U.S. Soccer Finally Agrees to Pay Men’s and Women’s Teams Equally
Today marks a huge victory for women in sports. After a long fight for equal pay, the U.S. Soccer Federation (USSF) has finally agreed to pay its U.S. Men’s National Team (USMNT) and U.S. Women’s National Team (USWNT) teams equally.
The deal promises to “set the global standard moving forward in international soccer,” per CNN. Under the new agreement, USSF becomes the first federation in the world to equalize FIFA World Cup prize money. The U.S. Soccer women’s team filed a gender discrimination lawsuit against U.S. Soccer in March 2019, though the parties didn’t reach an agreement until early 2022.
“This is a truly historic moment,” said U.S. Soccer president Cindy Parlow Cone in a statement, per CNN. “These agreements have changed the game forever here in the United States and have the potential to change the game around the world. U.S. Soccer and the USWNT and USMNT players have reset their relationship with these new agreements and are leading us forward to an incredibly exciting new phase of mutual growth and collaboration as we continue our mission to become the preeminent sport in the United States.”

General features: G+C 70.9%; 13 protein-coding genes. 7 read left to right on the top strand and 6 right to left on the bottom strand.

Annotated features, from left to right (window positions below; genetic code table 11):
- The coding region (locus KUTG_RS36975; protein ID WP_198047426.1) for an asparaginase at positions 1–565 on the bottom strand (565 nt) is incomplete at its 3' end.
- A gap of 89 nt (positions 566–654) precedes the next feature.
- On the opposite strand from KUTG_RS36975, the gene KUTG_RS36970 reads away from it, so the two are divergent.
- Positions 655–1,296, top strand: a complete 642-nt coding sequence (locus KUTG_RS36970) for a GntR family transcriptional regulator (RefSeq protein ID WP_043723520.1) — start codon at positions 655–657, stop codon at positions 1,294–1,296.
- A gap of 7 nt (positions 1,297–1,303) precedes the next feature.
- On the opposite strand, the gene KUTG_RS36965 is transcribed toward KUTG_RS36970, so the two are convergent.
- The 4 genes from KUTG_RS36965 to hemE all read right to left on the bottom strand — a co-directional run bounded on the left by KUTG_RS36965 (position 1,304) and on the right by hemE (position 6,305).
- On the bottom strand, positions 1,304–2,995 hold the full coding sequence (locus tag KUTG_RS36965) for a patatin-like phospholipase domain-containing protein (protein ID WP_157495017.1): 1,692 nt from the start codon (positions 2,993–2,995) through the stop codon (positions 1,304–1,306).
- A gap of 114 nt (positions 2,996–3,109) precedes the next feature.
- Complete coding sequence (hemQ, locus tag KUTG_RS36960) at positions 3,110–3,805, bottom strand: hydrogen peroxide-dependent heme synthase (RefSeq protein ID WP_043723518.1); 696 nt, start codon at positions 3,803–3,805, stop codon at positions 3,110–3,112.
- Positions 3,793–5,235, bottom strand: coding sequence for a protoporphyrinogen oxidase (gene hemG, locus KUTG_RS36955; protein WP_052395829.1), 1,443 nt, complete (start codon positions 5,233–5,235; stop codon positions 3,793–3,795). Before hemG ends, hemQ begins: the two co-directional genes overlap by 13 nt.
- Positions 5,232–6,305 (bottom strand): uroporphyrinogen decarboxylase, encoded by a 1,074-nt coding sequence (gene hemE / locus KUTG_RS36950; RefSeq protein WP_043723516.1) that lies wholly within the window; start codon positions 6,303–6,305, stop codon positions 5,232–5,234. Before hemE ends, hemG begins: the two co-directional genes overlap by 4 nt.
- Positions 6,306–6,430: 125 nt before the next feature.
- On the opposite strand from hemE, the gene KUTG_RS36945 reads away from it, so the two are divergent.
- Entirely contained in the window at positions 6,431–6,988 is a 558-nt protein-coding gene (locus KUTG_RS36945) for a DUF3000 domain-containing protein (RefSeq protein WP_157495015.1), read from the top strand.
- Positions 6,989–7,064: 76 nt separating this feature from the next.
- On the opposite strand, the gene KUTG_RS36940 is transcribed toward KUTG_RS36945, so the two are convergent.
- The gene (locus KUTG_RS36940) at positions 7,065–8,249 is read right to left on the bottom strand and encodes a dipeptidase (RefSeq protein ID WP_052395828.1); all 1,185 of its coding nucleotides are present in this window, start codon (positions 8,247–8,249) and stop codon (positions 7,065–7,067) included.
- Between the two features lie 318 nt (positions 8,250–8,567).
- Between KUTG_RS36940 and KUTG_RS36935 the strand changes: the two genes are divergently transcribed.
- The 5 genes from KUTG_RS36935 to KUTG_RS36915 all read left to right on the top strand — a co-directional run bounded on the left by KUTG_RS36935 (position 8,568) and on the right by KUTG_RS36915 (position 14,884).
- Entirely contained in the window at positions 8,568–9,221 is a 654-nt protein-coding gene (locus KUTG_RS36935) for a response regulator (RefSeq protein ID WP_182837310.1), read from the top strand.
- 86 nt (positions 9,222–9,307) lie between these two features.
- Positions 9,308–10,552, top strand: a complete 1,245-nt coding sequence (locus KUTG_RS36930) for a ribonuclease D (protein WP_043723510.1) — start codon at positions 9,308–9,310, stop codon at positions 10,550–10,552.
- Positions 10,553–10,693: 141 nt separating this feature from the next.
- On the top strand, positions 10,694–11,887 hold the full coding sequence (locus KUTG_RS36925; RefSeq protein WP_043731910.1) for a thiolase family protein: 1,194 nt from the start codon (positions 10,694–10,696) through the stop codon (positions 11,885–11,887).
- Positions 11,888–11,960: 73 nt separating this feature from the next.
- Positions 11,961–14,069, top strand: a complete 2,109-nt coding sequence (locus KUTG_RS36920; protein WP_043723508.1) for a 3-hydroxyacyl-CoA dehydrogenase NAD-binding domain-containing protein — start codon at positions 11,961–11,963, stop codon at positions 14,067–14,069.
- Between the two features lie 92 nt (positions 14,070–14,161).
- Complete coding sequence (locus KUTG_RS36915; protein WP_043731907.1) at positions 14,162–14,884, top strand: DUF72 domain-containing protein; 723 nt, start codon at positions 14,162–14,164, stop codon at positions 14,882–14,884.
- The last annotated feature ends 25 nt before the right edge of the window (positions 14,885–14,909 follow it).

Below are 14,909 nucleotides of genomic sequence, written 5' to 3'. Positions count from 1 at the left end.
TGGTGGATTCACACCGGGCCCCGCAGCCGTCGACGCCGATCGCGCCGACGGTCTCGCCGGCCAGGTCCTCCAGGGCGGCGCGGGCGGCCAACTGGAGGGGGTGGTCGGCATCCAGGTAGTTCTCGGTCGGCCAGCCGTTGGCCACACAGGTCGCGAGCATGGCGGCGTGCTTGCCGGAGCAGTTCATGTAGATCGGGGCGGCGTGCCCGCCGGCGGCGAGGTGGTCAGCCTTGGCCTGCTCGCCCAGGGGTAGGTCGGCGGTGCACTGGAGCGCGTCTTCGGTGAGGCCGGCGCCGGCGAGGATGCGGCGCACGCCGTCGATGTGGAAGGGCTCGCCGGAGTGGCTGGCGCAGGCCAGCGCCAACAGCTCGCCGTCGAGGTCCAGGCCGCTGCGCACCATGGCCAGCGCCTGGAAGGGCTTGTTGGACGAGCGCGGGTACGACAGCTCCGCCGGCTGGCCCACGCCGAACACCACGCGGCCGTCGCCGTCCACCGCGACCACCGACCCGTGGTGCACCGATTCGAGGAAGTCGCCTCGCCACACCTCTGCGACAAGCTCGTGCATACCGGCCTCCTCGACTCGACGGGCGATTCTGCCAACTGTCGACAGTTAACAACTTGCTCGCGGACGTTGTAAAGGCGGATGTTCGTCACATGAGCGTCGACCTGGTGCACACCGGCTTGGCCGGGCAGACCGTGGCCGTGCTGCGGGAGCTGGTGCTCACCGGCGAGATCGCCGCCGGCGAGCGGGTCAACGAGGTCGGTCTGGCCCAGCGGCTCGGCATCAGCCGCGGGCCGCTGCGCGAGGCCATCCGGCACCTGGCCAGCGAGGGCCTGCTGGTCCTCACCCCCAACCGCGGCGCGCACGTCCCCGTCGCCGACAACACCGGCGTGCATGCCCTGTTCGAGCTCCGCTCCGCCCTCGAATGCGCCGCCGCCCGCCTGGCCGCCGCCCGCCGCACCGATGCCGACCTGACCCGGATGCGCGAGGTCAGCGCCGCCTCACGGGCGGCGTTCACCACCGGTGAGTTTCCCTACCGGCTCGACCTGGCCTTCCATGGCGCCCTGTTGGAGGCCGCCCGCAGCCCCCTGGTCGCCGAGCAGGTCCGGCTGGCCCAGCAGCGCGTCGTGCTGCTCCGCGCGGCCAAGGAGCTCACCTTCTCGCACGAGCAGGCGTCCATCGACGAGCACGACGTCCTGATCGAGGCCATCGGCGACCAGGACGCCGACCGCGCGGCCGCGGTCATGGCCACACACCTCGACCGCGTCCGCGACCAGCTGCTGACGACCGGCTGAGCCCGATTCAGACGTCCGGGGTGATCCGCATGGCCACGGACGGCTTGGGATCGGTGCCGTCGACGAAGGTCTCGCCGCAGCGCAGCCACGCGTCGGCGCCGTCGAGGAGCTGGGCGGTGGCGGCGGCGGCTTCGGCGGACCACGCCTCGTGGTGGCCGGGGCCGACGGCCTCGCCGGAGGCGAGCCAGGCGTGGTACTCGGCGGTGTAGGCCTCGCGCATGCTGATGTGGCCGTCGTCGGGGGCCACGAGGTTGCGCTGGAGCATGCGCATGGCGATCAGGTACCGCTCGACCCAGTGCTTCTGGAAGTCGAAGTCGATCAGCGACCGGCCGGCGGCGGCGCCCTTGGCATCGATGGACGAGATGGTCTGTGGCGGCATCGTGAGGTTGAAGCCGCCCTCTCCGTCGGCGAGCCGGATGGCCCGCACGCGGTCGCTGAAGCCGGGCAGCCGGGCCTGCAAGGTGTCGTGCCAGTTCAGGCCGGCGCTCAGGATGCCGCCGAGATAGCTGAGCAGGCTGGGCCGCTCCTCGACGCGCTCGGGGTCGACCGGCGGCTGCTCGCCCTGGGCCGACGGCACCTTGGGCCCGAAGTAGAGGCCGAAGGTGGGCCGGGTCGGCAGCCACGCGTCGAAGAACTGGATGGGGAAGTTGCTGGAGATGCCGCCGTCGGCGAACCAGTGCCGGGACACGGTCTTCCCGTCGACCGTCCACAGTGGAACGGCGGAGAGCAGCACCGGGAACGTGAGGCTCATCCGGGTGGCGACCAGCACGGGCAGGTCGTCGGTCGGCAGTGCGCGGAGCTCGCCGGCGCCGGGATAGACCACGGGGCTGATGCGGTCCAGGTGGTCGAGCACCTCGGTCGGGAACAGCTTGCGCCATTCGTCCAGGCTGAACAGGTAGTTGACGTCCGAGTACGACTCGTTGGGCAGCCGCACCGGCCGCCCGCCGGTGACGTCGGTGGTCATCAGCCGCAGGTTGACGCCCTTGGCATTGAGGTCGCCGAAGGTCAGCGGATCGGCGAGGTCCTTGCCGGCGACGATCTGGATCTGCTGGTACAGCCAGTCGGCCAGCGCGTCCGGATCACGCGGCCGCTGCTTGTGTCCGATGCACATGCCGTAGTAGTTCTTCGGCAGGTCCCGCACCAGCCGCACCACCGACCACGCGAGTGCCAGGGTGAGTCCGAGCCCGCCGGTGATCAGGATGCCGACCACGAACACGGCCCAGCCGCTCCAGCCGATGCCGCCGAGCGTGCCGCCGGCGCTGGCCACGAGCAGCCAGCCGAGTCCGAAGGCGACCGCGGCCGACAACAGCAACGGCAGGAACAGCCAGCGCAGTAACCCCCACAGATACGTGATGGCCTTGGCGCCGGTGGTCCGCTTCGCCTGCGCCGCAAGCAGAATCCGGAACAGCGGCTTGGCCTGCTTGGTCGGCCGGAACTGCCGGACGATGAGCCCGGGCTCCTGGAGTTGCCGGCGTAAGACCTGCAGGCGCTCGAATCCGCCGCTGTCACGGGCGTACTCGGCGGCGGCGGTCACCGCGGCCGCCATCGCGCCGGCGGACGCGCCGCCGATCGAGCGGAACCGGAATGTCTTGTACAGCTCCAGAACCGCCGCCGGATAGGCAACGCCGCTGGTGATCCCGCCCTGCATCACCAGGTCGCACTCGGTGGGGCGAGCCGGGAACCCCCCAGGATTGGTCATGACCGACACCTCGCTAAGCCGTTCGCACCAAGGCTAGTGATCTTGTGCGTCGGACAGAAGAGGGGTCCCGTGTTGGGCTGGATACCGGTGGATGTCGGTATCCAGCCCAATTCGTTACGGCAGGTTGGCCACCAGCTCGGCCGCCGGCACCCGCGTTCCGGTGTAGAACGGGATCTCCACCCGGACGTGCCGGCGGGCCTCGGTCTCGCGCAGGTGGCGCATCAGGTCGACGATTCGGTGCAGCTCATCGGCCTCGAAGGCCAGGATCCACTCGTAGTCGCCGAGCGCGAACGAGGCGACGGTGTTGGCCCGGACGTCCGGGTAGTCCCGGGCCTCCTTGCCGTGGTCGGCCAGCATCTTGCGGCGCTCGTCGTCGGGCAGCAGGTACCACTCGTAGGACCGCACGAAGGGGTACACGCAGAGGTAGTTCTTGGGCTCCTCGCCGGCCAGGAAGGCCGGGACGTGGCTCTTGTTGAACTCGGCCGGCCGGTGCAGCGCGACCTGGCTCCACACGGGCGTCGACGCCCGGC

The agreement does not stop at equal pay but also aims to give the USWNT more visibility with “broadcast, partner, and sponsorship revenue with a 50/50 split of that share divided equally between USWNT and USMNT,” per CNN. The deal also covers other areas, including child care, parental leave, short-term disability, mental health impairment, travel, and equal quality of venues and field playing surfaces.
“They said equal pay for men and women was not possible, but that did not stop us and we went ahead and achieved it,” said Walker Zimmerman, a member of the U.S. National Soccer Team Players Association leadership group, per CNN. “We hope this will awaken others to the need for this type of change, and will inspire FIFA and others around the world to move in the same direction.”